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What is phone addiction and how to tell if you have it

Could you be using your phone in an unhealthy way?

Two men lay in bed on their phones
Two men lay in bed on their phones

If you’re one of the 98% of Australians who use a smartphone, you may have wondered if you, or perhaps one of your friends or family members, was at risk of developing a smartphone addiction.

On average, Australians spend up to three hours a day on a smartphone — and this screen time increases to more than six hours when you add in tablets and computers.

But before further considering if you have a smartphone addiction, the question must be asked: Is this condition even real?

Technically, no. That’s according to psychologist and cyberpsychology researcher Jocelyn Brewer.

“We do not recognise ‘addiction’ to smartphones or particular devices, apps or games,” she says.

'Smartphone addiction' is not officially recognised as an addiction in the Diagnostic and Statistical Manual of Mental Disorders (DSM).

“That is not to say that using them may not become problematic for a small proportion of people who are unable to control their habits," Jocelyn clarifies. "And for those people whose technology use has negative impacts across several domains of their life.”

What is the effect of using a mobile phone too much?

From a physical perspective, excessive phone use can see people become less physically active and more likely to experience eye strain, ‘tech-neck’ and postural issues, Jocelyn says. It can also result in unsafe behaviours, such as getting distracted by phones while driving.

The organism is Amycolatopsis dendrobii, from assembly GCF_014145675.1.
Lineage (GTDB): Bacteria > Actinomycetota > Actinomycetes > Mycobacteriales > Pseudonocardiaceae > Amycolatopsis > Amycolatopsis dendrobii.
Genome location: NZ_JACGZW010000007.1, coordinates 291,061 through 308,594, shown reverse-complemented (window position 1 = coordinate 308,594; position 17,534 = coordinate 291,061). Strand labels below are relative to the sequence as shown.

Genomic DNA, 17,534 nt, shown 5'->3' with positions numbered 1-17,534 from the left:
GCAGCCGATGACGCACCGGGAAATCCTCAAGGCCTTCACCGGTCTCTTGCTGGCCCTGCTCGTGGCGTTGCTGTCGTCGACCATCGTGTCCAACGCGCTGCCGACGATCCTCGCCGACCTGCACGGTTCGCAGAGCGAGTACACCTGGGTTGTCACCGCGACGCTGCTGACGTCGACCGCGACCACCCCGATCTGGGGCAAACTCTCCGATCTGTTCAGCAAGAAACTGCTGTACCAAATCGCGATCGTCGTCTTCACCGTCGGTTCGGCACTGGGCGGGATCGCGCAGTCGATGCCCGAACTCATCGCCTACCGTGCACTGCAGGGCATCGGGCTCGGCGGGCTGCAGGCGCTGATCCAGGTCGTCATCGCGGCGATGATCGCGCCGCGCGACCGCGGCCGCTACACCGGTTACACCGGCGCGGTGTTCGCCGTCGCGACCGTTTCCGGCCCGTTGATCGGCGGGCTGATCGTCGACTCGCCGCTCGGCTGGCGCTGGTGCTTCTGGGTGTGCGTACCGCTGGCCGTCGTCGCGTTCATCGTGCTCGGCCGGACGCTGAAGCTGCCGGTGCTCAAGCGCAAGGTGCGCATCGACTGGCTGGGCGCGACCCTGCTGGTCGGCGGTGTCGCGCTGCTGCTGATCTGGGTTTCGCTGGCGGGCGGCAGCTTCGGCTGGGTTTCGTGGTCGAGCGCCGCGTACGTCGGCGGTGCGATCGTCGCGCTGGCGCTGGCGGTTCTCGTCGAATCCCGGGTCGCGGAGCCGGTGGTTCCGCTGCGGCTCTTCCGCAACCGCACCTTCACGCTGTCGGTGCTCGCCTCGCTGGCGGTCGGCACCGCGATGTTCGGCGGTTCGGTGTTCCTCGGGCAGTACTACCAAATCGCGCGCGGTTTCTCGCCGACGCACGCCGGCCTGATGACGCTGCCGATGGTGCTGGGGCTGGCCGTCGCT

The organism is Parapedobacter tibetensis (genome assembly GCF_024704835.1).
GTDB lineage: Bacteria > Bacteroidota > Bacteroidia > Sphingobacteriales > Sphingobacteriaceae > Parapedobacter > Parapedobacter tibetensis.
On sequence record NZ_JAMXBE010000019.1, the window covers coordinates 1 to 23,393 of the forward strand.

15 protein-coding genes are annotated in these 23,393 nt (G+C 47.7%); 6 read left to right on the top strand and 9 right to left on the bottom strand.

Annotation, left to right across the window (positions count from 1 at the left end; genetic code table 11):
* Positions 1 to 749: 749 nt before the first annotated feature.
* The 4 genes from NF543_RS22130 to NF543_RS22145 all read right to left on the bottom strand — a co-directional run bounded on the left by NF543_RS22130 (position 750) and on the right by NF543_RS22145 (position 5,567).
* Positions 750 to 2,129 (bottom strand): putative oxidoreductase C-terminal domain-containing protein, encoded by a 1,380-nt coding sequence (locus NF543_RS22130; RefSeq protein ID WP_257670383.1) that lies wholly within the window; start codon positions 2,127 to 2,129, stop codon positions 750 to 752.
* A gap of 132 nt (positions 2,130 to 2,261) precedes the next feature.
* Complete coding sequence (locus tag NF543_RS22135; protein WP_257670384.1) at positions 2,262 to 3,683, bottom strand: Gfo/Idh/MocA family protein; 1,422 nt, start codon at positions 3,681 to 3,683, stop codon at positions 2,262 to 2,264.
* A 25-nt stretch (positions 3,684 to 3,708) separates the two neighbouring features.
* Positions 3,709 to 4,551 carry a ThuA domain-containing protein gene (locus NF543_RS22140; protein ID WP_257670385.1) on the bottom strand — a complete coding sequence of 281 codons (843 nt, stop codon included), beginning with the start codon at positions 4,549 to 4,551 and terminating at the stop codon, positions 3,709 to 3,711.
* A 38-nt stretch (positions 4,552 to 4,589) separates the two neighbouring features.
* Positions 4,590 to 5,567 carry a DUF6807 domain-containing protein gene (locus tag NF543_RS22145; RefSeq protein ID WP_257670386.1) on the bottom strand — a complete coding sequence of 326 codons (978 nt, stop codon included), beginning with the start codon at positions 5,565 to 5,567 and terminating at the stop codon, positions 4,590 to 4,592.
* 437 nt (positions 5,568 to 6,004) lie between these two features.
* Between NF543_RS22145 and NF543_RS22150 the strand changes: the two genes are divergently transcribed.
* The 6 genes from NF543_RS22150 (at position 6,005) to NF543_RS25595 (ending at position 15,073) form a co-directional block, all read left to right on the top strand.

In addition, mobile phone use can lead to anxiety and negatively impact our general wellbeing.

“The sheer volume of information we consume daily can be a source of mental fog because our brains are not used to processing high levels of visual and text stimulus daily,” Jocelyn adds.

However, she notes that these physical and mental impacts are not always linked to how much time you spend on your phone but rather how you use it.

Talking to a friend, using a meditation app or listening to a podcast while out walking don’t fall into the same harmful usage category as disengaging from friends, engaging in online abuse and regularly absorbing hours of endless videos in one sitting, she explains.

Related: How social media can harm your mental health

A young couple's faces are illuminated by their phone as they lay in bed in the dark

How do you know if you’re 'addicted' to your phone?

While professionals may not yet formally diagnose someone as having a mobile phone addiction, Jocelyn says there are clear signs that you’re not using your phone in a healthy way.

You experience poor sleep.

Looking at devices, including smartphones, before bedtime can impact your sleep quality. A lack of sleep has a domino effect on mood, metabolism and memory – all of which impact your wellbeing.

You feel lost without your phone.

Most of us have likely experienced nomophobia, characterised by the fear or anxiety of being separated from our mobile phones or unable to use them. Our reliance on technology for just about everything - communication, entertainment, information, checking the time, reminding us to wake-up makes this a normalised part of our lives and hard to shift.